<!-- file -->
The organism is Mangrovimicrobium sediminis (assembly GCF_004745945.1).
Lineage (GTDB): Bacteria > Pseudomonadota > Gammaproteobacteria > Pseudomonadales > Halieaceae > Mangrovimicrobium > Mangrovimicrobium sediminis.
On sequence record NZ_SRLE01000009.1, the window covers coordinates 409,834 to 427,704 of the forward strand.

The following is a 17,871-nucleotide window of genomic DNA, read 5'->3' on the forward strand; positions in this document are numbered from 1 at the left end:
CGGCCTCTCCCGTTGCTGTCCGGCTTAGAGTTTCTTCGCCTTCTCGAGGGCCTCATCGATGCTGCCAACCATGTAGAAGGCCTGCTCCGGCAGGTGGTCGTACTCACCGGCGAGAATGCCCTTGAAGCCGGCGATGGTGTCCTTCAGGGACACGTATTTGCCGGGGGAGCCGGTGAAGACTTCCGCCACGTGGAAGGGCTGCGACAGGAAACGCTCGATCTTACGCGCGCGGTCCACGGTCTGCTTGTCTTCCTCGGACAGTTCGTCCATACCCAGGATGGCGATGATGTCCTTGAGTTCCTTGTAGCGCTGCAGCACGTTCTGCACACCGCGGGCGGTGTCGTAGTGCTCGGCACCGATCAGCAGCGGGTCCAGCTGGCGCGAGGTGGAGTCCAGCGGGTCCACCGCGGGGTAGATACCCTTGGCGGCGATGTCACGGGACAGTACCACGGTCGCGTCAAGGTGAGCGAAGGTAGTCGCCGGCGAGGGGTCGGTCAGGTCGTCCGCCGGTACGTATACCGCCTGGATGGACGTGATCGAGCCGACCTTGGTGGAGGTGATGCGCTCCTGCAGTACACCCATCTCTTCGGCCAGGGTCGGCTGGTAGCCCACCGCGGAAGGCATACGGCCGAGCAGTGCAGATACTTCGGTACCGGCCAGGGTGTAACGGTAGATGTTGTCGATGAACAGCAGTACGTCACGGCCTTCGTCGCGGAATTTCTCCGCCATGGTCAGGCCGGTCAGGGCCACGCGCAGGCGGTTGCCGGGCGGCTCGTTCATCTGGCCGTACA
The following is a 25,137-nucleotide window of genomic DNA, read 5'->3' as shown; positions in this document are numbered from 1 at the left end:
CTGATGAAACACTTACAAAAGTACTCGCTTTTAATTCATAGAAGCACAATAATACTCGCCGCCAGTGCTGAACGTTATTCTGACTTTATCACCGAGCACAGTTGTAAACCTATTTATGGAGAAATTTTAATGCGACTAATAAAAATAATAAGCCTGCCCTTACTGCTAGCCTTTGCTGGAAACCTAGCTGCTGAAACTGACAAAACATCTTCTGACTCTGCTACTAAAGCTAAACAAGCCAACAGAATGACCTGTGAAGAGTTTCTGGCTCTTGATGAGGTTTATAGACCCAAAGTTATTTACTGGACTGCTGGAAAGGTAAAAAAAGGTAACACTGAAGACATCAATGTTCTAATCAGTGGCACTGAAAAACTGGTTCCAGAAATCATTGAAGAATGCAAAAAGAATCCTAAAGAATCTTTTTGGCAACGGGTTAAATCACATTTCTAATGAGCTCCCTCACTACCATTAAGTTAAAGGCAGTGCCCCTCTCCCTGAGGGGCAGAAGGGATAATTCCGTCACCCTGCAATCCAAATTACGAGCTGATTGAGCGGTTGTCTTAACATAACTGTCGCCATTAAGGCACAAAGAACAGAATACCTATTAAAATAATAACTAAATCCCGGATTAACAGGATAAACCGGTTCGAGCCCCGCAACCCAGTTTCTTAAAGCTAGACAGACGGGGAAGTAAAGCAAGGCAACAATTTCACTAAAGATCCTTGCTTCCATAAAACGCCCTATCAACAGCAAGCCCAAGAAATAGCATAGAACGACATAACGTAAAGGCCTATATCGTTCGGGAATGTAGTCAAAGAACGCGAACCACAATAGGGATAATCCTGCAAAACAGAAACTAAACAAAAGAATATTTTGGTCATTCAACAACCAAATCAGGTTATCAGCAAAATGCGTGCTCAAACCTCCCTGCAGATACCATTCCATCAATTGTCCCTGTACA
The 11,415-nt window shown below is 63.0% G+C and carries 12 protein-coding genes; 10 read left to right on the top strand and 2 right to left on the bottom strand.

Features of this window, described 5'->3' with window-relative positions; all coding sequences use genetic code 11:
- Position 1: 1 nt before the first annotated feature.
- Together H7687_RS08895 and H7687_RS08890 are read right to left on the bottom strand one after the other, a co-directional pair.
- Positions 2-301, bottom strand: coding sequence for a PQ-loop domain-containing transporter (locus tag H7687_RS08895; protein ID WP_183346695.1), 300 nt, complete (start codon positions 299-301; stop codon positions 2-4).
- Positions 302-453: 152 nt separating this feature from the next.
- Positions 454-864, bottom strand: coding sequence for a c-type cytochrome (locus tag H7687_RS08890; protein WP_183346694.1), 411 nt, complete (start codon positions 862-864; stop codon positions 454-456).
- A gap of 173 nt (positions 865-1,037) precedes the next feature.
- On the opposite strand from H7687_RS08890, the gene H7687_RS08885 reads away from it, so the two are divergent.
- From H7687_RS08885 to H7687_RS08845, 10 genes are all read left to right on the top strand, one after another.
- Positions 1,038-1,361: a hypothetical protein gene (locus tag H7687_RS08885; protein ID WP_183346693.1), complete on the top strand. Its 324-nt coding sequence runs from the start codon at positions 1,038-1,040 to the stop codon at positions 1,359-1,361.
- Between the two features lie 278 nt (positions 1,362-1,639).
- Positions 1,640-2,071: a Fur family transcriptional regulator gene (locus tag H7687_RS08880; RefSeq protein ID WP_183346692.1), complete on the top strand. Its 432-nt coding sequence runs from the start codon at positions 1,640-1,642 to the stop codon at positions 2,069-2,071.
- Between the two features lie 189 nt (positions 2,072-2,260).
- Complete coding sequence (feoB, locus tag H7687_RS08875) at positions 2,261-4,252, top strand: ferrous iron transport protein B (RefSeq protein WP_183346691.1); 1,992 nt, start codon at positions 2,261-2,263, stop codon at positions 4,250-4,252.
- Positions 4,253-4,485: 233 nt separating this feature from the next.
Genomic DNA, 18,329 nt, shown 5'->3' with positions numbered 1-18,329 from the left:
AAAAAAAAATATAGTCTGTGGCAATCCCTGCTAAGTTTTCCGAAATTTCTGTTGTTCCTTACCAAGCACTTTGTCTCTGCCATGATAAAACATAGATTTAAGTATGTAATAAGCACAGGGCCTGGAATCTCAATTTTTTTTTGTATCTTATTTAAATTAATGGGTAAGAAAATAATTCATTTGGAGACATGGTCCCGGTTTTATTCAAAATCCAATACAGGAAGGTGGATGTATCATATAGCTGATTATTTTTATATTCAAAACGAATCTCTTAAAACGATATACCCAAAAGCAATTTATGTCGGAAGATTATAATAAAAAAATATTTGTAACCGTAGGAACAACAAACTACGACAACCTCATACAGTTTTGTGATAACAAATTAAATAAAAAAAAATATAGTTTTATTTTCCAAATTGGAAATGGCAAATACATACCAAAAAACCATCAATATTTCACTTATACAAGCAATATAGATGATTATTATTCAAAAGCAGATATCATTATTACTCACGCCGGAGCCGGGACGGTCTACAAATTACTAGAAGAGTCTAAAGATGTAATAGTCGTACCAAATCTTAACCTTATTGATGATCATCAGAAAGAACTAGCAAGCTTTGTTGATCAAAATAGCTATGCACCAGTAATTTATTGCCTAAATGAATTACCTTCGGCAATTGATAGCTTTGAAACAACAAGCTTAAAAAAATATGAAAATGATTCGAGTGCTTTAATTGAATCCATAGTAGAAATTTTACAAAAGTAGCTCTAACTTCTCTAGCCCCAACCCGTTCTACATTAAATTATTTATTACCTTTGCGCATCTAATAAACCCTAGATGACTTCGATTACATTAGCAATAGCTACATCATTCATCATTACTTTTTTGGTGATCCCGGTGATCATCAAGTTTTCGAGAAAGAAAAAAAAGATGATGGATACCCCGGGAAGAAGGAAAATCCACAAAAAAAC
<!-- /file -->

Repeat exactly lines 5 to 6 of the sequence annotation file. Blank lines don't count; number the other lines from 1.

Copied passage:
CGGCCTCTCCCGTTGCTGTCCGGCTTAGAGTTTCTTCGCCTTCTCGAGGGCCTCATCGATGCTGCCAACCATGTAGAAGGCCTGCTCCGGCAGGTGGTCGTACTCACCGGCGAGAATGCCCTTGAAGCCGGCGATGGTGTCCTTCAGGGACACGTATTTGCCGGGGGAGCCGGTGAAGACTTCCGCCACGTGGAAGGGCTGCGACAGGAAACGCTCGATCTTACGCGCGCGGTCCACGGTCTGCTTGTCTTCCTCGGACAGTTCGTCCATACCCAGGATGGCGATGATGTCCTTGAGTTCCTTGTAGCGCTGCAGCACGTTCTGCACACCGCGGGCGGTGTCGTAGTGCTCGGCACCGATCAGCAGCGGGTCCAGCTGGCGCGAGGTGGAGTCCAGCGGGTCCACCGCGGGGTAGATACCCTTGGCGGCGATGTCACGGGACAGTACCACGGTCGCGTCAAGGTGAGCGAAGGTAGTCGCCGGCGAGGGGTCGGTCAGGTCGTCCGCCGGTACGTATACCGCCTGGATGGACGTGATCGAGCCGACCTTGGTGGAGGTGATGCGCTCCTGCAGTACACCCATCTCTTCGGCCAGGGTCGGCTGGTAGCCCACCGCGGAAGGCATACGGCCGAGCAGTGCAGATACTTCGGTACCGGCCAGGGTGTAACGGTAGATGTTGTCGATGAACAGCAGTACGTCACGGCCTTCGTCGCGGAATTTCTCCGCCATGGTCAGGCCGGTCAGGGCCACGCGCAGGCGGTTGCCGGGCGGCTCGTTCATCTGGCCGTACA
The following is a 25,137-nucleotide window of genomic DNA, read 5'->3' as shown; positions in this document are numbered from 1 at the left end: